I'm having trouble understanding the solution to this digital circuit problem involving muxes. Could anybody explain how they got to this answer.
This problem is an exercise in converting logic gates to multiplexers, which are essentially used as look-up tables.
Let's first redraw the leftmost of the four identical parts of the circuit, which are the basic building blocks:
Now we have to convert this logic circuit into an equivalent circuit with the least amount of 2-to-1 multiplexers possible. Multiplexers can be used as look-up tables and can implement every existing logic gate, provided they have enough input pins.
- Can we do it with one? Obviously not, we don't have enough inputs.
- Can we do it with two? Yes! Because now we can replace both gates (NOT, AND and XOR) with a MUX each that has the same truth table.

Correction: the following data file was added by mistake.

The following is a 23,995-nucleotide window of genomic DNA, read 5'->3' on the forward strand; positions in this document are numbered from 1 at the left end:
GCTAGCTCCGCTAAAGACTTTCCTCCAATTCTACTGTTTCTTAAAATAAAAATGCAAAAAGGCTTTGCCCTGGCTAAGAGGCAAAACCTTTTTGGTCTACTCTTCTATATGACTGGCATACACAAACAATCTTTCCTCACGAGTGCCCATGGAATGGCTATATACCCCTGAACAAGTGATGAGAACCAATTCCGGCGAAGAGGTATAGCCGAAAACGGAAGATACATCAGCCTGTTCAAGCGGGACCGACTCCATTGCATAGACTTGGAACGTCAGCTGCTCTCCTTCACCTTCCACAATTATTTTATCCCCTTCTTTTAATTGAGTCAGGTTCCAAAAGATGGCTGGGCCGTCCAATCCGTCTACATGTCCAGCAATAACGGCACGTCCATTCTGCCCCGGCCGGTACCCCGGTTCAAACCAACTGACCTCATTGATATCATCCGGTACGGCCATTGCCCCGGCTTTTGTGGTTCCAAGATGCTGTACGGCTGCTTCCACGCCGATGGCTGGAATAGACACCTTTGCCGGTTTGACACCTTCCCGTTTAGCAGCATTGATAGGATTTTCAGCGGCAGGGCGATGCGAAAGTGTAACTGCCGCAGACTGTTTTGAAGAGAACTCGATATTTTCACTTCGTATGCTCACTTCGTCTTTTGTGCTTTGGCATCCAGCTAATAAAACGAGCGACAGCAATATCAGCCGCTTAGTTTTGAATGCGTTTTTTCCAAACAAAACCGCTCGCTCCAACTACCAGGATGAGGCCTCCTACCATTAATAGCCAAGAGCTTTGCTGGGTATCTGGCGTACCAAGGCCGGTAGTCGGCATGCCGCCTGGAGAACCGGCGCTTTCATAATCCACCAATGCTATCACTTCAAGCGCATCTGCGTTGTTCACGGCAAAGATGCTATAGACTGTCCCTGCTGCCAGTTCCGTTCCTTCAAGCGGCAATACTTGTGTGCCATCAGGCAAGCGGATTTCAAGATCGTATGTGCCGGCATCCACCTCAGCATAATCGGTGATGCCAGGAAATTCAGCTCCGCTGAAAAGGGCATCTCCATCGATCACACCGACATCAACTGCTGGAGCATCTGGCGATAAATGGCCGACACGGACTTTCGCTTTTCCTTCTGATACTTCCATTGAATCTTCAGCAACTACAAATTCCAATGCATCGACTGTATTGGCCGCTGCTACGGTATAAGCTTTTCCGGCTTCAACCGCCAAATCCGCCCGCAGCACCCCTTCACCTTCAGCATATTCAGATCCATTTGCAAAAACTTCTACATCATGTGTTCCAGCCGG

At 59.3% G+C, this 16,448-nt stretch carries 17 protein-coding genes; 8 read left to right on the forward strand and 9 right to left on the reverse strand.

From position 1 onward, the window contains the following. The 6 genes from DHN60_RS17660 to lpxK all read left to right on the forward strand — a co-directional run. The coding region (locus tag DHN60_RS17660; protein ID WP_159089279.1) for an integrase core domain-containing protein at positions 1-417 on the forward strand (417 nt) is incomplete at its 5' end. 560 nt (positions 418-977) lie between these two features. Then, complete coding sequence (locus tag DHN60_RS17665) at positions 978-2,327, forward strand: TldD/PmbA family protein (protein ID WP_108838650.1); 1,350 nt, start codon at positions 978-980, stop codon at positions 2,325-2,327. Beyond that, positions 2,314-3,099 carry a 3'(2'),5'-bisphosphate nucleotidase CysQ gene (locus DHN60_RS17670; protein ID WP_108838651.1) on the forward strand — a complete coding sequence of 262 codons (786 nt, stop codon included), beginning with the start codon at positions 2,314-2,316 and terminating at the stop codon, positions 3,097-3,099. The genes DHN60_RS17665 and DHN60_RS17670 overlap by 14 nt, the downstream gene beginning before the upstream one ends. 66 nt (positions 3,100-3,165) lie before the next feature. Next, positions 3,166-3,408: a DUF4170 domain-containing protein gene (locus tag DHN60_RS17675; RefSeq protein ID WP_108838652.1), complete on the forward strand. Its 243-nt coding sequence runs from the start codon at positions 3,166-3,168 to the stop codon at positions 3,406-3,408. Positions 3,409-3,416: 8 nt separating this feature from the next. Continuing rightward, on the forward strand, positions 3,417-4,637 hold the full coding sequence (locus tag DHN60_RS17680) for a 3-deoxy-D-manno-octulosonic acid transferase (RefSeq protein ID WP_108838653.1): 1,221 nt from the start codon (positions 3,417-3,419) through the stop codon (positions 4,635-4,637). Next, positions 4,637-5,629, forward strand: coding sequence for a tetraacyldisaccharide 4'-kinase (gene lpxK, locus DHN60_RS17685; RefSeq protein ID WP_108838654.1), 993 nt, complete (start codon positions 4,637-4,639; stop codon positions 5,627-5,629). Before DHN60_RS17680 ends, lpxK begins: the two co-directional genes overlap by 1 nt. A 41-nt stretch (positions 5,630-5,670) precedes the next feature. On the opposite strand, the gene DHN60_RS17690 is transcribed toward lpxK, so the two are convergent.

An equivalent MUX circuit for the NOT, AND gate would be:
An equivalent MUX circuit for the XOR gate would be:
The exercise text states that the inputs are also available in complement (inverted) form. So I used one of these complement signals as a_inv.
If we now assemble the subcircuits we get the equivalent of the original circuit:
If you compare the truth table of the original circuit with this multiplexer equivalent you will see that they are equal.
In text form, my circuit equals the first exercise solution: mux(a, a', mux(c, '0', b))
You should now be able to derive from that the second solution and also the solution for output x in the original exercise diagram.